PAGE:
The Bishops of Sudan and South Sudan visiting the great refugee camp of Bidi Bidi

During his ad limina visit last September, the Pope had explicitly asked the bishops of Sudan and South Sudan to pay special attention to the millions of refugees displaced either inside the Country or in neighboring countries. Francis, who follows the situation in South Sudan with particular interest, strongly urged the Episcopal Conference to make the Church come alive among the refugees, to make it a constant presence among them. Returning home, the bishops wanted to respond immediately to the papal invitation. They organized a visit to the refugee camp of Bid Bidi, the extreme north-west strip of Uganda, the largest settlement in the world: 282,000 displaced persons, the vast majority of whom were South Sudanese, housed in makeshift accommodation in an area of 230 square kilometers.  


An exceptional event, which saw the participation of the entire Episcopal Conference of Sudan and South Sudan and which allowed the entire ecclesiastical hierarchy to share daily life in the camp for six days. Struck by the dramatic situation, the bishops, after having decided on a series of interventions, took the opportunity for a strong appeal to politics so that the peace agreement signed just a month ago would hold up and South Sudan return to peace that would allow millions of fugitives to return to their homes. Below Monsignor Hiiboro Kussala, bishop of the diocese of South Sudan of Tombura-Yambio, and president of the Episcopal Conference answers a few questions to Vatican Insider.  


Your Excellency, how did the decision come about?  

“As Episcopal Conference, we had never gone to visit the refugee camps where so many of our faithful reside. Before this visit, only I and the bishops of Malakal (South Sudan) and El Obeid (Sudan) had entered a refugee camp, but only for a short time. This time we all wanted to be there and take time to meet, speak, administer the sacraments, share with the people, our brothers and sisters who live a very hard stage of their existence. We stayed almost a week and we showed them all our closeness. The Pope’s invitation was a breakthrough, we could not ignore it, and we decided to take it up immediately: as soon as we returned from Rome in mid-September we organized and carried out the visit to Bidi Bidi”.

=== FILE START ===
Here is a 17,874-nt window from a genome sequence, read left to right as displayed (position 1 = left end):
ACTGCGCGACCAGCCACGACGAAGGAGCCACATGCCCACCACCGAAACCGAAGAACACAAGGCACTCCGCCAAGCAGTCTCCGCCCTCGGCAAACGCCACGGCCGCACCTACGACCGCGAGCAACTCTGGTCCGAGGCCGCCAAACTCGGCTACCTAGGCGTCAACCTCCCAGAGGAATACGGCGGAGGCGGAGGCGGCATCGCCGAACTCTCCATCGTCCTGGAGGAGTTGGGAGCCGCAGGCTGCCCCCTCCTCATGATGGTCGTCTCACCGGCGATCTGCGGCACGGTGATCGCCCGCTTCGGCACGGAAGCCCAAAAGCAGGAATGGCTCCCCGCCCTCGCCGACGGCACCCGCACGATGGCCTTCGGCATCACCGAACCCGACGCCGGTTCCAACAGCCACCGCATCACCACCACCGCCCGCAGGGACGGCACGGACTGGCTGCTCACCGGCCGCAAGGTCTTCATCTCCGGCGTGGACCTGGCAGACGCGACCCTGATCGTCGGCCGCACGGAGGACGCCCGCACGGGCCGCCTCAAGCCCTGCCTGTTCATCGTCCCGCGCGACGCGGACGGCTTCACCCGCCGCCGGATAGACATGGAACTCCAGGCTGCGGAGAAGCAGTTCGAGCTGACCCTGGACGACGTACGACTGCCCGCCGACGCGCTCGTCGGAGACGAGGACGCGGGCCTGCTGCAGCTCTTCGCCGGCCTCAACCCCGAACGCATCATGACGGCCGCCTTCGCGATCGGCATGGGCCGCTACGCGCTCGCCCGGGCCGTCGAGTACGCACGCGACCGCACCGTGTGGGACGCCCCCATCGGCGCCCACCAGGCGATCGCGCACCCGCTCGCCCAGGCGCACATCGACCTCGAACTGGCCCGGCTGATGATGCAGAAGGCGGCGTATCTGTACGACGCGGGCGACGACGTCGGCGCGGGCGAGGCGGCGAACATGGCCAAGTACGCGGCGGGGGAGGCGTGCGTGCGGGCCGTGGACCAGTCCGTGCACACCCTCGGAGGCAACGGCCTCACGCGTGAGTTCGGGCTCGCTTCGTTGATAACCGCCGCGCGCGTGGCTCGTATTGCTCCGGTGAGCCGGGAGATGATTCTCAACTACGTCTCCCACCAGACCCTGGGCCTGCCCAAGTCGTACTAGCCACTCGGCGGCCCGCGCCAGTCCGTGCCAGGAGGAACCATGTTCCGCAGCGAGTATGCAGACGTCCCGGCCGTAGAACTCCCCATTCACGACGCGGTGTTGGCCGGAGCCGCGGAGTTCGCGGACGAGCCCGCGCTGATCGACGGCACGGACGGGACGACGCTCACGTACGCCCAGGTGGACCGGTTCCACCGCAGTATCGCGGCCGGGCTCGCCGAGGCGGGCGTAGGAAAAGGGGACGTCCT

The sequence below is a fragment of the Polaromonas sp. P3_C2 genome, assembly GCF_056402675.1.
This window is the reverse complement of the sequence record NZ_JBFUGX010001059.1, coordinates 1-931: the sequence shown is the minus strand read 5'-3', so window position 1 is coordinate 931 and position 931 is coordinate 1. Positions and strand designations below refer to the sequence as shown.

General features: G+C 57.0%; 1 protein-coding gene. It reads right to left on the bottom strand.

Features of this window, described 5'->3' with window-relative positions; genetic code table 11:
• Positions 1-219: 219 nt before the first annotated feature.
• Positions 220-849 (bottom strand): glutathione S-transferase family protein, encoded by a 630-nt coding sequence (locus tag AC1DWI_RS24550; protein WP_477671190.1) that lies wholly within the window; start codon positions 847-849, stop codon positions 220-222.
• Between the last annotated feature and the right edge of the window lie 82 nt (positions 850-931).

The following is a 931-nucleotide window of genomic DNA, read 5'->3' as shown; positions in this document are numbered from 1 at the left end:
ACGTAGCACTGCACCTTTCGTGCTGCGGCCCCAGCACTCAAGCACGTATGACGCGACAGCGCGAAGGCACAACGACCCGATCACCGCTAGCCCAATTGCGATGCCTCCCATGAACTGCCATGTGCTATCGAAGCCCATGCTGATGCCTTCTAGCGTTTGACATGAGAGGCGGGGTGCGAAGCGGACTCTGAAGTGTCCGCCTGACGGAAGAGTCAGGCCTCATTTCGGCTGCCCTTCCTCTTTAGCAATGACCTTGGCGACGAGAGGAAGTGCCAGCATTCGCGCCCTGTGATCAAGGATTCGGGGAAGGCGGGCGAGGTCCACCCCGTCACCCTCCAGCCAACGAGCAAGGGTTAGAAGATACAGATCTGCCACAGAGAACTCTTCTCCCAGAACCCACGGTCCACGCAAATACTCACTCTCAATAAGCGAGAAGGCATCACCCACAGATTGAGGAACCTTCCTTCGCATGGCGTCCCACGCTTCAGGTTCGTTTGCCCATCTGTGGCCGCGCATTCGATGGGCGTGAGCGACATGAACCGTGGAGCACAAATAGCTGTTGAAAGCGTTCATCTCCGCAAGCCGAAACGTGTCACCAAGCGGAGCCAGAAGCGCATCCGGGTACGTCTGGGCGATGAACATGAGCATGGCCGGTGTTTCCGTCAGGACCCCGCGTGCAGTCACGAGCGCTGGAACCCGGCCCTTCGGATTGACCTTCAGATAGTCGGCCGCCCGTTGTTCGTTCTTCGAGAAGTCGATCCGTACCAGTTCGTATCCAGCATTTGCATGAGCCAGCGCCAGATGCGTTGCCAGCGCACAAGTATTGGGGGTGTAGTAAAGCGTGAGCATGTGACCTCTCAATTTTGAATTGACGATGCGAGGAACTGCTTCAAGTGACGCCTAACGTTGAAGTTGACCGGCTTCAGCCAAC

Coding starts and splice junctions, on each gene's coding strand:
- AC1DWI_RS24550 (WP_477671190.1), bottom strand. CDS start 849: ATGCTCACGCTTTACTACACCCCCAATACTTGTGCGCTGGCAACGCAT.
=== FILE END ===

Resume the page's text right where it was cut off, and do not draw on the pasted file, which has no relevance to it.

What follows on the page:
What humanity have you met?  

“A suffering humanity. In the field, there are many things missing, there is a lack of food, people receive rations from international bodies but they are never enough. It feeds on cassava, corn, a little oil, but they are constantly experiencing great difficulties; then, the remain in the camp for years, the majority of refugees are there since 2014, a few months after the outbreak of the civil war. There is no possibility of economic activity, trade or work, thus people live on aid, and lead a life of precarious subsistence, which allows no space for imagining a better future. I wanted to give them a word of hope, I told them that that condition is not forever, that it is not the last word of their lives. But there is a lot of discouragement. Precisely for this reason we thought it necessary to make the Pope’s invitation alive and go and visit Bidi Bidi: it was like saying “The Church is with you, she suffers with you”. We were moved by the story of some women who have lost everything and have no news of their children, their husbands. Of men who look after their children without knowing what happened to their wives. Some are then afraid to return because they fear retaliation. During the visit, we have wiped many tears”.